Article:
The effect of hyperoxia on baroreflex function in patients with sleep apnea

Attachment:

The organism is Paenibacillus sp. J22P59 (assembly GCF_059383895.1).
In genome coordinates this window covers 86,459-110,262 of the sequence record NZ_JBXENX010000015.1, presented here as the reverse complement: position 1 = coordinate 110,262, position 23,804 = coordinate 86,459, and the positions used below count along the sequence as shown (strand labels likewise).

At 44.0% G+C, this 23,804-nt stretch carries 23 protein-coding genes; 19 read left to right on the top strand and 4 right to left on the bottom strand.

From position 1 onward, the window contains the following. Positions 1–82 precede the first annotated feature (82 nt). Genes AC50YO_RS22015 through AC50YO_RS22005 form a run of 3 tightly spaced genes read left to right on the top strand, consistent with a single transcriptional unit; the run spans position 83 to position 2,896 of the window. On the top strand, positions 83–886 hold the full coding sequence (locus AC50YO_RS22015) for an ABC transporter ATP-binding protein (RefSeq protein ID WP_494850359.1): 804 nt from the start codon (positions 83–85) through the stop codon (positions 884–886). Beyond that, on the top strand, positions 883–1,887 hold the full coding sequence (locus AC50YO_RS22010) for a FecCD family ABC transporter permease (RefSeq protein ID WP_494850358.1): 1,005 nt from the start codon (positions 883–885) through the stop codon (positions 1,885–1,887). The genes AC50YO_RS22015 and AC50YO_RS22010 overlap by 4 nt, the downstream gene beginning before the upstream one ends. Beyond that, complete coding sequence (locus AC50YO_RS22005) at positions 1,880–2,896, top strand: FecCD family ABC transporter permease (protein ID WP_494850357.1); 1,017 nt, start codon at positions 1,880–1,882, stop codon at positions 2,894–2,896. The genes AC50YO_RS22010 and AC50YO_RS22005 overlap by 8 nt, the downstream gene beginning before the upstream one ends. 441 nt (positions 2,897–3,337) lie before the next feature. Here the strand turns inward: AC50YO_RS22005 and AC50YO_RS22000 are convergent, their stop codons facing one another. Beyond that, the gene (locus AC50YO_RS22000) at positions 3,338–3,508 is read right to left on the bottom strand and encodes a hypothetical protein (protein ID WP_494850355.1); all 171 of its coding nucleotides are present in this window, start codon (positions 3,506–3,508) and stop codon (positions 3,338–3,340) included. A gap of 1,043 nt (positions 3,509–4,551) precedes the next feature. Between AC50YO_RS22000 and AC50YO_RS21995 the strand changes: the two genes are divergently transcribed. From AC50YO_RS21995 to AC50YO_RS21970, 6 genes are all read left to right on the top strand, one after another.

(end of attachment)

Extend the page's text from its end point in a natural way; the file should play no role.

Obstructive sleep apnea (OSA), is a condition characterized by several stops and starts in breathing during sleep. This is caused by the collapse and re-opening of throat muscles. Unfortunately, the estimated one in four men and one in ten women who suffer from this condition are four times more likely to suffer from a stroke. The reasons for this phenomenon are not clear; however one likely explanation is an impaired ability among people with OSA to maintain normal blood pressure. In healthy individuals, when blood pressure increases the body reacts with a series of processes in order to bring blood pressure back down to normal levels. These processes are collectively called the baroreflex. However, the baroreflex is impaired in people with OSA, which results in dangerously high blood pressure and consequently, an increased risk for stroke. To-date, research has shown that baroreflex function is not only a powerful predictor of stroke, but also has strong prognostic value following a stroke. Indirect suggestions have been made of a potential improvement of the baroreflex in healthy humans when breathing supplemental oxygen (i.e. breathing high levels of oxygen). However, this remains to be investigated in people with OSA. In what is the first study to evaluate the effectiveness of supplemental oxygen in improving the baroreflex function in OSA, Jordan Querido is evaluating cardoirespiratory variables, including ventilated oxygen and carbon dioxide levels, sympathetic outflow, blood pressure, stroke volume, and heart rate, in both OSA patients and a group of healthy controls. Additionally, he will investigate the mechanisms which place OSA patients at greater risk for stroke, thereby potentially reducing their risk of stroke, and improving the prognosis following stroke.